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Couture and Commerce: The Transatlantic Fashion Trade in the 1950s

 

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The 1950s were the golden years of haute couture, captured by iconic images of glamorous models wearing dramatic clothes. Yet the real women who wore these clothes adapted them to suit their own tastes, altered them to extend their life, and often could not bear to part with them long after the dresses had outlived their use. This illustrated volume demonstrates why so many of these designs are still in existence and why we are fascinated by them 50 years later. The author investigates how and why 1950s couture fashion was important in its own day. The Paris couture houses survived after World War II due to the enthusiasm of the North American fashion press and commercial buyers. Alexandra Palmer traces the European haute couture trade with North America by following actual examples of surviving couture dresses from the design house sketch, through the model used in New York and Toronto fashion shows and as a template for copies and knock-offs, and finally to the consumer.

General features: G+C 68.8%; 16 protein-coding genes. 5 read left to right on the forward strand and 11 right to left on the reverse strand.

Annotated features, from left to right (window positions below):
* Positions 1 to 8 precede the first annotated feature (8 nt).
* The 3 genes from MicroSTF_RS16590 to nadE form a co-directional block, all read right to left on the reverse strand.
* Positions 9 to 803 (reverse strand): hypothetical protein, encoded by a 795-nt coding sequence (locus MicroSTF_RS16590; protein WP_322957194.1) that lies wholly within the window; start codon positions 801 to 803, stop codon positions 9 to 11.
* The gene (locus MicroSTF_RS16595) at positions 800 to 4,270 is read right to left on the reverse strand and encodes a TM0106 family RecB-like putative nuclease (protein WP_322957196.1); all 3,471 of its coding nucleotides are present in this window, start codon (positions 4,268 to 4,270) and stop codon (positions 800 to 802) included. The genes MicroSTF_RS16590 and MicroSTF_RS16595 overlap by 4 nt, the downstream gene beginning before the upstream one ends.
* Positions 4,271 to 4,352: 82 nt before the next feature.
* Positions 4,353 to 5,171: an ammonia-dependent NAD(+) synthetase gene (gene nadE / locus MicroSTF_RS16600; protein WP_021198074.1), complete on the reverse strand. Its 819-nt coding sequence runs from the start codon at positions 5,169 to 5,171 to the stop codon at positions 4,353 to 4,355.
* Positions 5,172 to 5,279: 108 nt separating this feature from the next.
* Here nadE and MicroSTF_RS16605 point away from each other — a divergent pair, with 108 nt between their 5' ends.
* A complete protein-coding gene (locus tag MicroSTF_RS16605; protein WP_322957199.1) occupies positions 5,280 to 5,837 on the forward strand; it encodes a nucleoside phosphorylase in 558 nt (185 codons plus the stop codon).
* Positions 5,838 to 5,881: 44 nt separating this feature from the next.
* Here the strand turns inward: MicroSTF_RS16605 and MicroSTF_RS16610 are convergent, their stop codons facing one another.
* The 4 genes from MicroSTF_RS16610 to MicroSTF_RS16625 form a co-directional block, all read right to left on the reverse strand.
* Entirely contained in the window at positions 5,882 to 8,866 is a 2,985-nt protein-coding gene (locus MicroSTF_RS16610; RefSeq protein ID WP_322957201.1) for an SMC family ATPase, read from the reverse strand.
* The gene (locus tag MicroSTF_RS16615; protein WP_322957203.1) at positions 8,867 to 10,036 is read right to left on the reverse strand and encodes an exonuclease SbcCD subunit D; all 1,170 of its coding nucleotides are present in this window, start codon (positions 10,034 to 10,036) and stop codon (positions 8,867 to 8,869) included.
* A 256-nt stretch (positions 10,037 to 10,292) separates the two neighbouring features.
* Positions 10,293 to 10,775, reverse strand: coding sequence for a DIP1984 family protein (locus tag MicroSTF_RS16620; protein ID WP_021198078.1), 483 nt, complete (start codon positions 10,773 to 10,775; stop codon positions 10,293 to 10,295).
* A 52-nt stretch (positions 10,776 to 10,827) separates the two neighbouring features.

Publisher: University of British Columbia Press
Format: Hardback | 320 pages
Dimensions: 211mm x 257mm x 30mm | 1,315g
Publication date: 1 November 2001
Publication City/Country: Vancouver
ISBN 10: 0774808268
ISBN 13: 9780774808262